In his short introduction to the book, Professor Robert Service writes that the "October Revolution gave rise to questions which remain important today, questions that find expression in their polarities of democracy and dictatorship, justice and terror, social fairness and class struggle, ideological absolutism and cultural pluralism, national sovereignty and armed international intervention".
Thus the reason to write this book, which examines not only the Russian Revolution, but also describes in great detail the efforts invested by the West to fight the Bolsheviks.To be more precise, Mr. Service came upoan the idea of writing his book after he had seen the papers of the British intelligence agent Paul Dukes, who was just one of many who tried to influence the outcome of the 1917-1918 events. In addition, John Reed and Arthur Ransome as well as two more famous foreigners and spies-Sidney Reilly and Robert Bruce-Lockhart-also make their vast appearances here. Among the primary materials used, Mr. Service checked for the first time documents found at Hoover Institution archives where he obtained permission to access the papers of Lockhart, papers from various individuals in Brtish and Russian archives and other contemporary periodicals.
The book is divided into four parts, and each one progresses chronologically. In each of them there he writes about the unfolding of the Revolution and about those who were for and those who were working against it.
The West, meaning in greater part Britain, thought that the Whites offered the chance of infiltrating and influencing Russia by intrigue. Therefore adventurers and spies, reportes and undercover agents found a ferile ground to play their game. As mentioned before, Lockhart, who was Churchill's representative in Moscow, was one of them. He and his mistress Moura Budberg(who, we are informed, was "bored by her husband"),George Hill who was another British agent and Reilly were among the most famous ones who invested their efforts to subvert the Revolution. Reilly, whose real name was Sigmund Rosenblum, was born in Odessa and was of Jewish origins. He is known as the "Ace of Spies". He was a great womanizer and was one of a long list of agents or spies who met in the Savoy Hotel in 1919 in order to discuss the most efficient ways to liquidate the "Bolo Revolution". At those lunches, which were financed by the British Foreign Office, one could also find Paul Dukes, Lockhart, Rex Leeper and John Baggge.The mission was to topple Lenin and his fellows.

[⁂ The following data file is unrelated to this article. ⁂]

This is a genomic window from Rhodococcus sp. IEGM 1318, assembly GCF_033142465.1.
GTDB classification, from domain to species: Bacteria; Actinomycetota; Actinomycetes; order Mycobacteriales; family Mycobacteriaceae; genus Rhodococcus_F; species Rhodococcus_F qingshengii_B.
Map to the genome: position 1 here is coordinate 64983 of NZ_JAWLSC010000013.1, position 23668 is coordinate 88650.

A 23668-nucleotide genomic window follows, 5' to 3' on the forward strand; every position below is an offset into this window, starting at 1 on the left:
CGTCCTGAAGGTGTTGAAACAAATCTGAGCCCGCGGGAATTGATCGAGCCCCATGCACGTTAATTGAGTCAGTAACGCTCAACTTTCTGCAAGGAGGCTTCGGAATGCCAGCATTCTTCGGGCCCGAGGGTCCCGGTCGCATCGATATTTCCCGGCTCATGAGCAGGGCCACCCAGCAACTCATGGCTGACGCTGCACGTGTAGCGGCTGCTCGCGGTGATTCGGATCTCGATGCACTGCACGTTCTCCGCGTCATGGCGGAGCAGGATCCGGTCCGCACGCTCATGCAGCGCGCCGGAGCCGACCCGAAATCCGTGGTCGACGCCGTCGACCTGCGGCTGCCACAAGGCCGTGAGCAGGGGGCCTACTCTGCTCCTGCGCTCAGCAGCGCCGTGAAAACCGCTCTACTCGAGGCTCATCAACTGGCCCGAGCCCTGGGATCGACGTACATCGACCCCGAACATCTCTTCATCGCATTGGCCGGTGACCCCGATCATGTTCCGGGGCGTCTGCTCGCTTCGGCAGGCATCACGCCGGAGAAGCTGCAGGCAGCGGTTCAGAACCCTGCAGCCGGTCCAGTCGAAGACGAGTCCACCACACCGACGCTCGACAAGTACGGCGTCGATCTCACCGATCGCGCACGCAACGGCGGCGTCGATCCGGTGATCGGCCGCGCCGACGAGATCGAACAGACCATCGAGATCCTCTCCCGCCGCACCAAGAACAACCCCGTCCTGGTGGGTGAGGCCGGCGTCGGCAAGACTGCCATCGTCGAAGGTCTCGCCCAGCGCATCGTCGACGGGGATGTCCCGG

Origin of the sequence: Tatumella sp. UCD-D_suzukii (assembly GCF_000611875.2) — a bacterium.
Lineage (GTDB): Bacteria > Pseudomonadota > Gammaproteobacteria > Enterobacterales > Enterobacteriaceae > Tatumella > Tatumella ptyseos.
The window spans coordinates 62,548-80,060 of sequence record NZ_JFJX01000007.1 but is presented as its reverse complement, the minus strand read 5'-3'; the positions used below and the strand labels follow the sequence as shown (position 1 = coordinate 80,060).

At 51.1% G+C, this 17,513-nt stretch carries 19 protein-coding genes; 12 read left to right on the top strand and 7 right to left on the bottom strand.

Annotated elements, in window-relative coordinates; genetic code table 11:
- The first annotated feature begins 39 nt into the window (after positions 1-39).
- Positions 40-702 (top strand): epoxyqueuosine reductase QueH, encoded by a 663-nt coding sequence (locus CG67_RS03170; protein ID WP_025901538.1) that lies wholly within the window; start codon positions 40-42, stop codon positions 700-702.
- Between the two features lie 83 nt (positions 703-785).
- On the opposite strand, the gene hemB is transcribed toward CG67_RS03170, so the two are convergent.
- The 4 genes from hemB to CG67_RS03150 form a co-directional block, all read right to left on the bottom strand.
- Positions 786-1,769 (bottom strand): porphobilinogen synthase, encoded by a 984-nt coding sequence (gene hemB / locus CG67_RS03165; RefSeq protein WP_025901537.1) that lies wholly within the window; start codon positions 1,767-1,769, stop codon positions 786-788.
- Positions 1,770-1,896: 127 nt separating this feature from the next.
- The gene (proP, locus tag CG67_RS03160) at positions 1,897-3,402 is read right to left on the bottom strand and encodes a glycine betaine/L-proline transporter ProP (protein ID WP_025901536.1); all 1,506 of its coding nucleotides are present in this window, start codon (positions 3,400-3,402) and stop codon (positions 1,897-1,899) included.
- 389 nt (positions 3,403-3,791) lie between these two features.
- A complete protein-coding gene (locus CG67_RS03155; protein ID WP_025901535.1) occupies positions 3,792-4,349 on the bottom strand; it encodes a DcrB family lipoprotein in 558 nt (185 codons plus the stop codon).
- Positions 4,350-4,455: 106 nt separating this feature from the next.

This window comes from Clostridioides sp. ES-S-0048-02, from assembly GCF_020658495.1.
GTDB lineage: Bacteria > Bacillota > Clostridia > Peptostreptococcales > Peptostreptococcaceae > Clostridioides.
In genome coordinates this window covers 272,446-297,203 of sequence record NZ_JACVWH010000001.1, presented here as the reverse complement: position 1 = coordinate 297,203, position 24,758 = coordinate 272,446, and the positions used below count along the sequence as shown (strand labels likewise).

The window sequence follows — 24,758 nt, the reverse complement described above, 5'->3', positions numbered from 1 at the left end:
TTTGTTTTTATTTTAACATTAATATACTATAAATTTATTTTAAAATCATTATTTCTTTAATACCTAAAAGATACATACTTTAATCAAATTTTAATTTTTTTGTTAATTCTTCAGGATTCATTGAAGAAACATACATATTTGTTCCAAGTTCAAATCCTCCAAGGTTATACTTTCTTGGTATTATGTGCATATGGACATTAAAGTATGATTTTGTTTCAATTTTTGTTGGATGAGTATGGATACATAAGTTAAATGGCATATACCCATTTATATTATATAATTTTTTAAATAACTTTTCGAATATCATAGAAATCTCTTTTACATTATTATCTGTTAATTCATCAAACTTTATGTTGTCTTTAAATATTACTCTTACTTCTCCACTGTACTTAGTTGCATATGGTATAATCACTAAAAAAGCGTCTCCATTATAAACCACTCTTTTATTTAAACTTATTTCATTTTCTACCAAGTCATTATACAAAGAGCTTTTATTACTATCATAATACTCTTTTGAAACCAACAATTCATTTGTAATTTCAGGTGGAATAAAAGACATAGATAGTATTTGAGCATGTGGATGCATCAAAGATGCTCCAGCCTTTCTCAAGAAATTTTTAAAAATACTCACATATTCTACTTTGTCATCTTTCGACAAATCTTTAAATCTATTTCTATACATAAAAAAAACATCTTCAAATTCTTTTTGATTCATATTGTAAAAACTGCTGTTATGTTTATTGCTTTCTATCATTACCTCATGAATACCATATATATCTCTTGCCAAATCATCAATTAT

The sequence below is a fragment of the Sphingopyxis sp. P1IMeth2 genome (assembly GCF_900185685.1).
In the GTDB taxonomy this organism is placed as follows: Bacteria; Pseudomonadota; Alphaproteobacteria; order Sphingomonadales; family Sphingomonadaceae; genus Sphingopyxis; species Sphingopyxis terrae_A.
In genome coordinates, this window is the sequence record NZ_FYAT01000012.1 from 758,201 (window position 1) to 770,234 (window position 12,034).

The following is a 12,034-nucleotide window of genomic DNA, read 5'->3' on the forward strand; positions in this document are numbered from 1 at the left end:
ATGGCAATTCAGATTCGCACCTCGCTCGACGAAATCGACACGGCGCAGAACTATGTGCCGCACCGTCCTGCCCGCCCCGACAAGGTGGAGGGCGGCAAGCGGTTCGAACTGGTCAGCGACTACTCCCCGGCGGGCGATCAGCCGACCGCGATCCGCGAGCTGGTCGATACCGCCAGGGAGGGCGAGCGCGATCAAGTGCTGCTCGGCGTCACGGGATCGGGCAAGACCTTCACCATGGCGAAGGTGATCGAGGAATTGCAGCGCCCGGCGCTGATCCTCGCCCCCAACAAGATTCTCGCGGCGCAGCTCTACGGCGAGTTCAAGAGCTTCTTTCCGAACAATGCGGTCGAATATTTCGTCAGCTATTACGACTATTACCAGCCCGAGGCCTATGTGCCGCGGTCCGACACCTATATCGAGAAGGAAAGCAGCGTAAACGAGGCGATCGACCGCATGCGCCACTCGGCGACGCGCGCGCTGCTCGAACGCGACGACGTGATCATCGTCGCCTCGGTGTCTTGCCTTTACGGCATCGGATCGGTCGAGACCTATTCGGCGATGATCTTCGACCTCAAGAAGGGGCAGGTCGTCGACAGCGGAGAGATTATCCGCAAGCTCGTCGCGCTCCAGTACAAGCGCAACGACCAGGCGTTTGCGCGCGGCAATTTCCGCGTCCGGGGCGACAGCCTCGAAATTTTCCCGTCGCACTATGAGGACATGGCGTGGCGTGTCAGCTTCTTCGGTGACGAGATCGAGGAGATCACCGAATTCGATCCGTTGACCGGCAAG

It is from this point onwards where Mr. Service describes the plans and intrigues used by those individuals, showing their private lives and the various techniques they used against the Bolsheviks. The most famous plan was the one used by Lockhart, who wanted to kidnap Lenin and Trotsky. According to a secret report written by the Cheka, both Russians were to be shot after capture. The plan was foiled and during the trial in Moscow, it was revealed that dozens of other Americans and British citizens were conspiring against the Reds. Lockhart escaped to London. He and his friend Reilly as
well as others were declared "enemies of the working people" and sentenced to death if ever they were found on Soviet territory.
The main gain of the West from all these and other well-documented plots was that they got a very good picure of what was going on in Russia. To quote:"...communism was never obscured from the view of the leaders who took the big decisions.It is true that the information was often patchy and even contradictory, but it was good enough for judgements to be made". In addtion, the chances of toppling the Reds were slim, the military expeditions to Russian were constantly too small and the Whites were no match for the Reds. The main fear of the West was a communist Germany and the spread of communism elsewhere in Europe. This definitely happened after 1945.
This excellent book is a description of extremely complicated entanglements of personalities and institutions, of politicians, spies, reporters, lovers and assassins (Fanny Kaplan among them) and is a vast micro-history which adds another dimension to the most famous revolution of the twentieth century. Highly recommended!